This is shameful!

My Verse-My Voice

"The powerful play goes on and you may contribute a verse. What will your verse be?"
-Robin Williams' "Mr. Keating" in Dead Poet's Society

On March 11 in our local newspaper, The Tennessean, I added my verse, my voice, to others out there vying to be heard. The Tennessee Legislature is attempting to pass up to eight different bills this year against the gay and lesbian citizens of this state. The worst is not even against us, but against our children (or potential children). There are over 9,000 children in state homes in Tennessee. Last year, only 1,000 were successfully adopted.

The initial legislation was to completely bar anyone gay from being a foster or adoptive parent (single or "cohabitating"-since marriage isn't an option, you know); however, it went one step further in that it would bar placement in any home where a gay person lived. Therefore, a heterosexual couple couldn't foster if their lezzie aunt lived in the basement. This just put Tennessee above and beyond Florida and Virginia for homophobic stupidity, so the legislators decided to water it down to get it through committee.

Now, heterosexuals get "priority" in adoption cases. Okay, so if I want a leg up on the competition, I need to either A)produce a marriage license to prove my heterosexuality or B) if I am gay and still desperately want a child pretend to be straight to get around the system. Inevitably, it comes down to who we sleep with not whether we can care for a child, that makes us a good parent.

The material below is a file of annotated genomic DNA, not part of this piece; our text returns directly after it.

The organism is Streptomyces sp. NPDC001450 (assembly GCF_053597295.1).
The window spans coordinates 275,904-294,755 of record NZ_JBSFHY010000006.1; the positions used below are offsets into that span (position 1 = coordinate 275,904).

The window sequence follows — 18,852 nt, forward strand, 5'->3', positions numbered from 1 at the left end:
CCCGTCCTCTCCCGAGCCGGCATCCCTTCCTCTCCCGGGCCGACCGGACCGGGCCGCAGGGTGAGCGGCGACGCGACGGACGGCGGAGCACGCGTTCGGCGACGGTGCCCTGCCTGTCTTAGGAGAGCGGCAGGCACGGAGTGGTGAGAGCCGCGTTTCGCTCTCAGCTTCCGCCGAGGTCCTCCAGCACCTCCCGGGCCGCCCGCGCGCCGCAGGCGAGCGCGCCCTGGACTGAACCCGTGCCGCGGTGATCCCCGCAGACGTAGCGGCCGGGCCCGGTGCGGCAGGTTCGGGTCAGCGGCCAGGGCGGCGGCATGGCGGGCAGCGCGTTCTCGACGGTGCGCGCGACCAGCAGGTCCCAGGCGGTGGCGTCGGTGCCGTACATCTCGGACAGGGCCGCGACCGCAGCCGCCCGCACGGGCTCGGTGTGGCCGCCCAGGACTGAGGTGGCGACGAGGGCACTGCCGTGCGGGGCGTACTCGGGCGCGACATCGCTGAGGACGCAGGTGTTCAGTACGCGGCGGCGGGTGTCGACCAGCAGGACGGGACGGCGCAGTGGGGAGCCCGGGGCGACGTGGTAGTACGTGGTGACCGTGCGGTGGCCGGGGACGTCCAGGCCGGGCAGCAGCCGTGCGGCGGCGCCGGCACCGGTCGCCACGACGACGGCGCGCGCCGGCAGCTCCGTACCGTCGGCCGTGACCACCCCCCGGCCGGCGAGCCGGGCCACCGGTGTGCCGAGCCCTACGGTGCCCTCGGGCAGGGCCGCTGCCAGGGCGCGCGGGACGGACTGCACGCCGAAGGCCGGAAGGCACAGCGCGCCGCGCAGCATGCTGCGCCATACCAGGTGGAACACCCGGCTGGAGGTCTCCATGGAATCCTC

This is discrimination in coded-language. As I said in my Letter to the Editor, "The ''watered-down'' version is nothing more than a roundabout way of saying the state of Tennessee is not discriminating against gay couples, but giving preference to heterosexual couples. Heterosexual couples also get preference in marriage rights, insurance benefits, hospital visitation, hospice care, VA benefits and care, etc., but don't include the word ''homosexual'' in a bill and it's suddenly not discrimination but preference."

Listen to any anti-gay person who is opposed to marriage rights or any rights for gay people. They insist they are not anti-gay because they don't use the word "gay" or "homosexual" in the bills/amendments to limit rights. They just give "preference" to heterosexuals, families, faith-based institutions, etc., but if we want to be a part of their "privileged world" then it's suddenly "special rights" for queers.


The Reason

Why start a blog? As the name suggest, there is feeling of being a "stranger in a strange land" permeating through my life. Yes, I live in a "red state" and yes, I am a bit of an "exile"- a misfit. Being a misfit is not always a bad thing, it allows you to see the world through "different" eyes and understand people even when they don't understand you (even if they think they do).

I'm not sure what I expect this blog to be. Maybe it will simply be a place where I can put down my thoughts and feelings. Maybe it will be a place where other "exiles" can join me and share their stories of misfitdom.